An O-ring, also known as a packing, or a toric joint, is a mechanical gasket in the shape of a torus; it is a loop of elastomer with a round cross-section, designed to be seated in a groove and compressed during assembly between two or more parts, creating a seal at the interface.

 

The O-ring may be used in static applications or in dynamic applications where there is relative motion between the parts and the O-ring. Dynamic examples include rotating pump shafts and hydraulic cylinder pistons. Besides, they are inexpensive, easy to make and reliable and have simple mounting requirements. O-rings can seal tens of megapascals (thousands of psi) of pressure.

 

About O-Ring Specification

 

O-rings come in a variety of sizes British Standard (BS) which are imperial sizes or metric sizes. Typical dimensions of an O-ring are internal dimension (id), outer dimension (od) and thickness / cross section (cs)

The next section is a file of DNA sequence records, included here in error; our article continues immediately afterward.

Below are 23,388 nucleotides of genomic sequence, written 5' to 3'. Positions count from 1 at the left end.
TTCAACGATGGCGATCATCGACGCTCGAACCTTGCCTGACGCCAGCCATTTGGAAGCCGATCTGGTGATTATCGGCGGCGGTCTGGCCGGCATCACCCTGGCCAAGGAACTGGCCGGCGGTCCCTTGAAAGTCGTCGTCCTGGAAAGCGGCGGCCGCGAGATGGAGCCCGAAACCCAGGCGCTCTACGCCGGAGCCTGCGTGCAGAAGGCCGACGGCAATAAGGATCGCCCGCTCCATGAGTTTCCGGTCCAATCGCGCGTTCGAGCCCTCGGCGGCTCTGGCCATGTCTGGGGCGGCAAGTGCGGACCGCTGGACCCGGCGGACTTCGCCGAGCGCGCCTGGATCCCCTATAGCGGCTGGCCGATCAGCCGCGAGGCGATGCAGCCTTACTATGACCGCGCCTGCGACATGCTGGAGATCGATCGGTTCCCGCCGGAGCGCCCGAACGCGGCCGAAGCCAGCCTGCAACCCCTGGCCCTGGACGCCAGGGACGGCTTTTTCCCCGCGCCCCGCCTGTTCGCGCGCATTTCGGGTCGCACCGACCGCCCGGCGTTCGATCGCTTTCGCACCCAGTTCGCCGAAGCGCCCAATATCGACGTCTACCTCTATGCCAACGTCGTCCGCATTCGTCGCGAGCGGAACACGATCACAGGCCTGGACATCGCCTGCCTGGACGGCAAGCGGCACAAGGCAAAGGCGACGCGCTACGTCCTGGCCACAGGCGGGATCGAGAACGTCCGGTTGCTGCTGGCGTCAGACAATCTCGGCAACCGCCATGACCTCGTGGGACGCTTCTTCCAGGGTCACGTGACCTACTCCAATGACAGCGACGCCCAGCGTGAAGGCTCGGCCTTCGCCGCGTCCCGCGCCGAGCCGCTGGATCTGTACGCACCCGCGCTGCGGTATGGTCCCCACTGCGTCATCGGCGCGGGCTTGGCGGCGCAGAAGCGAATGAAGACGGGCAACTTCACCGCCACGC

Metric O-rings are usually defined by the internal dimension x the cross section. Typical part number for a metric O-ring – ID x CS [material & shore hardness] 2x1N70 = defines this O-ring as 2mm id with 1mm cross section made from Nitrile rubber which is 70Sh

 

?BS O-rings are defined by a standard reference.

 

O-Rings are one of the most popular and common seals used in machine design for their reliability and low cost. JENP existing toolings include all O-Rings in accordance with AS568A. We also supply metric sizes.

 

If you need detailed O-Ring specification, welcome to visit JENP’s website where specification can be downloaded. Any questions are also welcomed to contact us, JENP will reply to you as soon as possible!

 

Article Source: https://en.wikipedia.org/wiki/O-ring

 

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